Protein-coated microcrystals can be generated by co-precipitation of protein and a water-soluble crystalline carrier by addition to excess water miscible organic solvent. We have investigated this novel process for its utility in the concentration and partial purification of a recombinant protein exported into the culture broth during expression by Pichia pastoris. Co-precipitation with a L-glutamine carrier selectively isolated the protein content of the culture broth, with a minimal number of steps, and simultaneously removed contaminants including a novel yeast metabolite. This pigment co-elutes during aqueous chromatography but its elucidation as a benzoylated glycosamine suggested a simple route of removal by partition during the co-precipitation process. Scale-up of the process was readily achieved through in-line mixing and subsequent reconstitution of the dried protein-coated microcrystals yielded natively folded, bioactive protein. Additional washing of the crystals with saturated L-glutamine facilitated further purification of the recombinant protein immobilized on the L-glutamine carrier. Thus, we present a novel method for the harvesting of recombinant protein from culture broth as a dry powder, which may be of general applicability to bioprocessing.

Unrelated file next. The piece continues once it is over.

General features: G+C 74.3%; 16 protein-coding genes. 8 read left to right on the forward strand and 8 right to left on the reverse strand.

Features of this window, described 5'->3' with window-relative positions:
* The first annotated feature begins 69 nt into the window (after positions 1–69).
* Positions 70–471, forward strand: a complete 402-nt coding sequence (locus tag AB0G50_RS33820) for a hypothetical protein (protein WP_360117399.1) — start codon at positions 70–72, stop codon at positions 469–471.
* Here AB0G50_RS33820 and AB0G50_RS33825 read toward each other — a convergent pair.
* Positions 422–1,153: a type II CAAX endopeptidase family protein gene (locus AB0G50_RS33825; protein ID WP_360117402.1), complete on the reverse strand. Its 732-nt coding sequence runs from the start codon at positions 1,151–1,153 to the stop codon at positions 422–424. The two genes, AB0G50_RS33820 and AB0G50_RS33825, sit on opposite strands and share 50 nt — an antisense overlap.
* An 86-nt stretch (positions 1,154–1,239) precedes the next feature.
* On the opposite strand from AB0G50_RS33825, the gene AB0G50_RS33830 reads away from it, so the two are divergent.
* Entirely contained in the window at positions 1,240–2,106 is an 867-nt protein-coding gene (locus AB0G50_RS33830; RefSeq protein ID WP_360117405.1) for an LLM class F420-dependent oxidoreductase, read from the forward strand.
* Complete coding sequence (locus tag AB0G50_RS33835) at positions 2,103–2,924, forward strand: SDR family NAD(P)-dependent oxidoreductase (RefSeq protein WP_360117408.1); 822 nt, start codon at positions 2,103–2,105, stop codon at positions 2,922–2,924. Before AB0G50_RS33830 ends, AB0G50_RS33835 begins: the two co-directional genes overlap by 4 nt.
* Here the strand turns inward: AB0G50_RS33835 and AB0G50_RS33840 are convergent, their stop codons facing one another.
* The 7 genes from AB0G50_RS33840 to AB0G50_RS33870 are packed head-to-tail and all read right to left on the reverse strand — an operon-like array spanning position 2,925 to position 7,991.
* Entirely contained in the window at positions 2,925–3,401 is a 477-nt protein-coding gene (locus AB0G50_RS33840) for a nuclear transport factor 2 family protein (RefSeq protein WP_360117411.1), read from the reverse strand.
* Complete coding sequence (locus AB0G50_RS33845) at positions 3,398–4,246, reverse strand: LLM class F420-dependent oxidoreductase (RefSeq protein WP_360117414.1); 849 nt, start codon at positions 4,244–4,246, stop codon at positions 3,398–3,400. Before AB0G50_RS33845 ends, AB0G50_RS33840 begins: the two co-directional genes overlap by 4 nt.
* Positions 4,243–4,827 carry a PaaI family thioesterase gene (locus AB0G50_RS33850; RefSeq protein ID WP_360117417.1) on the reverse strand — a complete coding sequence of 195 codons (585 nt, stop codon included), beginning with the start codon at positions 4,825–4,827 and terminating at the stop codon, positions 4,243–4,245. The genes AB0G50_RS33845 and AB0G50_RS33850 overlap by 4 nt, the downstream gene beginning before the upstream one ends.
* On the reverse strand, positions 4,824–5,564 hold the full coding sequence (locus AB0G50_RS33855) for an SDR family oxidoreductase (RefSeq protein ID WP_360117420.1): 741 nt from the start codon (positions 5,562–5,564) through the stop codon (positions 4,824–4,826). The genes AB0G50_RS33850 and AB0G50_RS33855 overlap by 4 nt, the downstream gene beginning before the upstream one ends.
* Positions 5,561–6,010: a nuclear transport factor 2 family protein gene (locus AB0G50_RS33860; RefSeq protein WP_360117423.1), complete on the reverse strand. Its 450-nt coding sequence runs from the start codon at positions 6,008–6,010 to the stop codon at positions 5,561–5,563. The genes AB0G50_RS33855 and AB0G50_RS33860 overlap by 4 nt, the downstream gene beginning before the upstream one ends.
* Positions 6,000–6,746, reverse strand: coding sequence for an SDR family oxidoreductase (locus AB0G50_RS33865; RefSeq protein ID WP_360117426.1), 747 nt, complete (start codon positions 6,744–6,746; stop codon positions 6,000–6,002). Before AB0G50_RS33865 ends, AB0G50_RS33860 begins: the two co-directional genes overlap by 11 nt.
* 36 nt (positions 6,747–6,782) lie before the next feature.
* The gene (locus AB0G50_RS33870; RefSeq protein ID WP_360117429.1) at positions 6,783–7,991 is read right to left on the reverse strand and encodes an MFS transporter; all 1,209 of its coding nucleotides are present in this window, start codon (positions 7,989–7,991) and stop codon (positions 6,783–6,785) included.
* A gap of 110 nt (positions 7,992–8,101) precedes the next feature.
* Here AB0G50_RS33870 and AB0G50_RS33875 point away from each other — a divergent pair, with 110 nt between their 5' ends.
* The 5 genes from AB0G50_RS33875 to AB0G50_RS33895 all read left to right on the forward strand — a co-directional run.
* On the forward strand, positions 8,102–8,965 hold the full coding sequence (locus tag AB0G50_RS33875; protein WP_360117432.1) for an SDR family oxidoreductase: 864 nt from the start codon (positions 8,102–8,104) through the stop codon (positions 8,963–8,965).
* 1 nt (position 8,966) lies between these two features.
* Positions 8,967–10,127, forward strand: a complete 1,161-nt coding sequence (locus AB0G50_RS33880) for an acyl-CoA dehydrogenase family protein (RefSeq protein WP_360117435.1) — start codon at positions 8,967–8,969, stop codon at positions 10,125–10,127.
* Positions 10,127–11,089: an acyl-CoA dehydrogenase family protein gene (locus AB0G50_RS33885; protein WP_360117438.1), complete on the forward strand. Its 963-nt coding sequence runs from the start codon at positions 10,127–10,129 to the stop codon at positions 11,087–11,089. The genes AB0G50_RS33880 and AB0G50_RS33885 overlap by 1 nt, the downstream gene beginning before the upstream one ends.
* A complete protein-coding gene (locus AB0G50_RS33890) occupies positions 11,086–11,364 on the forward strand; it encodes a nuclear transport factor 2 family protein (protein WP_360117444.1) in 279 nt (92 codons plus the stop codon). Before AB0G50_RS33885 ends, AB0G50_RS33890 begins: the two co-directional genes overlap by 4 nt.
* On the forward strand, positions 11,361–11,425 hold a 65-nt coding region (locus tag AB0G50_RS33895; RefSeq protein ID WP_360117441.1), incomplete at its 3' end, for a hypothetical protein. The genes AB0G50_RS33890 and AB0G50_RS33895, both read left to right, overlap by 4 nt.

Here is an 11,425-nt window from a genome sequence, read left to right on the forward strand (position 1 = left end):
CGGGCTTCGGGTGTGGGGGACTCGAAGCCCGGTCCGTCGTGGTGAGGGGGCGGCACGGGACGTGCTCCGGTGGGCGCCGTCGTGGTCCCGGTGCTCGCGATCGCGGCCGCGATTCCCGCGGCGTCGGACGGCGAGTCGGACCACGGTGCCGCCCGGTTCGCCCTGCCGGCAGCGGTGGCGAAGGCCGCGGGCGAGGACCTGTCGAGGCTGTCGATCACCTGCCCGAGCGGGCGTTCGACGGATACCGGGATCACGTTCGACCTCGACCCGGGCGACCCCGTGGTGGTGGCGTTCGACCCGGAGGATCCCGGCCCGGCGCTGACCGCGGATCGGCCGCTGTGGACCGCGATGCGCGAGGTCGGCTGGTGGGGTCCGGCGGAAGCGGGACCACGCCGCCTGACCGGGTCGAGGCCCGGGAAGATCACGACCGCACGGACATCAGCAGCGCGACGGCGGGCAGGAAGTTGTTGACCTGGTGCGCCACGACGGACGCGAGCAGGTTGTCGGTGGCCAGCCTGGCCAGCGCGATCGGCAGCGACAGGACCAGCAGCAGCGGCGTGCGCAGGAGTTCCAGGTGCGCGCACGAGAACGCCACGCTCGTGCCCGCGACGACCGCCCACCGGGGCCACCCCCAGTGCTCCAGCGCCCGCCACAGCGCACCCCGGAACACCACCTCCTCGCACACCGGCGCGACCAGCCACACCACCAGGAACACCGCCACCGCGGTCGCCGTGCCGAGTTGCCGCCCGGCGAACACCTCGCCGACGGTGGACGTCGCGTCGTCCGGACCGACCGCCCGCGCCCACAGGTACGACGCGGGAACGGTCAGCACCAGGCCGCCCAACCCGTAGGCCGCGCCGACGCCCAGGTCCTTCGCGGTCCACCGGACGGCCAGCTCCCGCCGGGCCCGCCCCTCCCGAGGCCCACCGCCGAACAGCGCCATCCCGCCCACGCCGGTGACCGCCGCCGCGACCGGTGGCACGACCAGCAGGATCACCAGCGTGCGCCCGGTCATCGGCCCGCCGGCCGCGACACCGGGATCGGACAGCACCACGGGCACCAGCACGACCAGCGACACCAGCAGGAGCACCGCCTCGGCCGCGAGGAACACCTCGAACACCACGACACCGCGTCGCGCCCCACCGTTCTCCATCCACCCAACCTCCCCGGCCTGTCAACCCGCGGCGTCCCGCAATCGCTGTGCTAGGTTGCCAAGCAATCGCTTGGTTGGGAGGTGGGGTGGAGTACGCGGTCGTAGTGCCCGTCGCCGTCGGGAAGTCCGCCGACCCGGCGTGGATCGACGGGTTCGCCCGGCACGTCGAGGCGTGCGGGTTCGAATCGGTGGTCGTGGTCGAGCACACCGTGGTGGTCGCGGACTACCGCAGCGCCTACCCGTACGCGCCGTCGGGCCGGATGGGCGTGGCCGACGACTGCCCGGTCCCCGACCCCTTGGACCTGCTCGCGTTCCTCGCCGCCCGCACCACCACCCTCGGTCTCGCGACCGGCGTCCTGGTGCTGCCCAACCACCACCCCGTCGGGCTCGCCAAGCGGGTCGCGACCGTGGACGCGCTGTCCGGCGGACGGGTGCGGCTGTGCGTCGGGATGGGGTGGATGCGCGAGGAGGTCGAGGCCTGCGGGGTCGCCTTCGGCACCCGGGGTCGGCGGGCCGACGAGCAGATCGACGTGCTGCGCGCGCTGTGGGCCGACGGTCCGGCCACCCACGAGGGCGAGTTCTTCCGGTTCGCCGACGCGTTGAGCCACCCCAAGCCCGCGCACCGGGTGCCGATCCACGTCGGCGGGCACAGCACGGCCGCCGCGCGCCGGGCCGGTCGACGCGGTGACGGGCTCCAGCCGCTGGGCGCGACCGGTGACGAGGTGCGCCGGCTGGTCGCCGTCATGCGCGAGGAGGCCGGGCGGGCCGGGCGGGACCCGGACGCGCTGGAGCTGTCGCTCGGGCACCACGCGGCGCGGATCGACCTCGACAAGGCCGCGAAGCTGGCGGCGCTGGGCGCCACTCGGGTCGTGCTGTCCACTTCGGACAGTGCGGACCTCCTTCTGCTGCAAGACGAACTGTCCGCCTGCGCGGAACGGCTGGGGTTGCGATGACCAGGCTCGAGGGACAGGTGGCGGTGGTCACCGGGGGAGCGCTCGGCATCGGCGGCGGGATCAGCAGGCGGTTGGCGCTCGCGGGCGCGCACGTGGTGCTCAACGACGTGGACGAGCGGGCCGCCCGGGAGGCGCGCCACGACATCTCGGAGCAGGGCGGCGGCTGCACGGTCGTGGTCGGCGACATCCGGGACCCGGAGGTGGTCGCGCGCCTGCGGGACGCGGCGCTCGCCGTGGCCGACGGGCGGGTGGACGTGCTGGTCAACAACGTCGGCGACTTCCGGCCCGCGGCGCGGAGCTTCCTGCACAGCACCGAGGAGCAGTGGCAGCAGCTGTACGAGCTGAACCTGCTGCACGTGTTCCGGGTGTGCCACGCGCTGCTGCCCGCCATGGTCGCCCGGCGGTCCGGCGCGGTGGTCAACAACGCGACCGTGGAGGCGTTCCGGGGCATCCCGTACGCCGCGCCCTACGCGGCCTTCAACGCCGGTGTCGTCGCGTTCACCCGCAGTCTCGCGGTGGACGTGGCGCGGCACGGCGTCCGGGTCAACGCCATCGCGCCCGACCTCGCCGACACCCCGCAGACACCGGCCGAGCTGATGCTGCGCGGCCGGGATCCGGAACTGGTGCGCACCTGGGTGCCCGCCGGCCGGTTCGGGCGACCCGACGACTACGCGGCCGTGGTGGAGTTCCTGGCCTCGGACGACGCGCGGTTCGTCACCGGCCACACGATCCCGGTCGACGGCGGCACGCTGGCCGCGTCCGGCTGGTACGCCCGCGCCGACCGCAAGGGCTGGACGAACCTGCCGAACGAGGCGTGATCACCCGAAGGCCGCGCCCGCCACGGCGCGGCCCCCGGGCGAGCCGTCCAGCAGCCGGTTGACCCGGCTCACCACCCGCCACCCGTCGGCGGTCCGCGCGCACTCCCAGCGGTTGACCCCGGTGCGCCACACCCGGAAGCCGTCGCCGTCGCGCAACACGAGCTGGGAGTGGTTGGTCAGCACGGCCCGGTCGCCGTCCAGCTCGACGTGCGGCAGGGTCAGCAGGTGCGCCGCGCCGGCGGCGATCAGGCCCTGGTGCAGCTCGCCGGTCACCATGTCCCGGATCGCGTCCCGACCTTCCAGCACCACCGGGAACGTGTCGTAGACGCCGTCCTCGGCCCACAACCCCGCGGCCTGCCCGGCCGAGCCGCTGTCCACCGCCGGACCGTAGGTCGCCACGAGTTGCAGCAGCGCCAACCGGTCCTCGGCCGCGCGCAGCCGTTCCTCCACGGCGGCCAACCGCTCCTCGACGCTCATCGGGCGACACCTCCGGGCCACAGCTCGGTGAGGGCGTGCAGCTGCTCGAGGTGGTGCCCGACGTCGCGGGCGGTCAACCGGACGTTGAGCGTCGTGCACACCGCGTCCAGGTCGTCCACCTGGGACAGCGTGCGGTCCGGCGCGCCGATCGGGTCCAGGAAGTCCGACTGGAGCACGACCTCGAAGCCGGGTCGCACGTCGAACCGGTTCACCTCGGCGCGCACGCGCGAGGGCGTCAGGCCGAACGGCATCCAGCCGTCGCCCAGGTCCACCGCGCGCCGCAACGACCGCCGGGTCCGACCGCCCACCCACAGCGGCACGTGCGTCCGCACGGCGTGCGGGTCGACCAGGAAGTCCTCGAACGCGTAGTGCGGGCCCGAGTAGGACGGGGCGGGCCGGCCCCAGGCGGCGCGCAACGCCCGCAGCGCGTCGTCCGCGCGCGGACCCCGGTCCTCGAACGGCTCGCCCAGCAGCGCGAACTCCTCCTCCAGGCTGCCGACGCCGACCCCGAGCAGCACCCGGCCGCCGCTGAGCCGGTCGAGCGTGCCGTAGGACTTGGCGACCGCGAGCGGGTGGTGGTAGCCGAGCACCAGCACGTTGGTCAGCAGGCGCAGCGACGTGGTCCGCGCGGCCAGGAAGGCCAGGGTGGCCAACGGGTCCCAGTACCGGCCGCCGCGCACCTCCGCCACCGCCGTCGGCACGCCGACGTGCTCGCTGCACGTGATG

- chemical precipitation
- fungal proteins
- recombinant proteins
Moore, B., Deere, J., Edrada-Ebel, R., Ingram, A., & van der Walle, C. F. (2010). Isolation of recombinant proteins from culture broth by co-precipitation with an amino acid carrier to form stable dry powders. Biotechnology and Bioengineering, 106(5), 764-773. https://doi.org/10.1002/bit.22730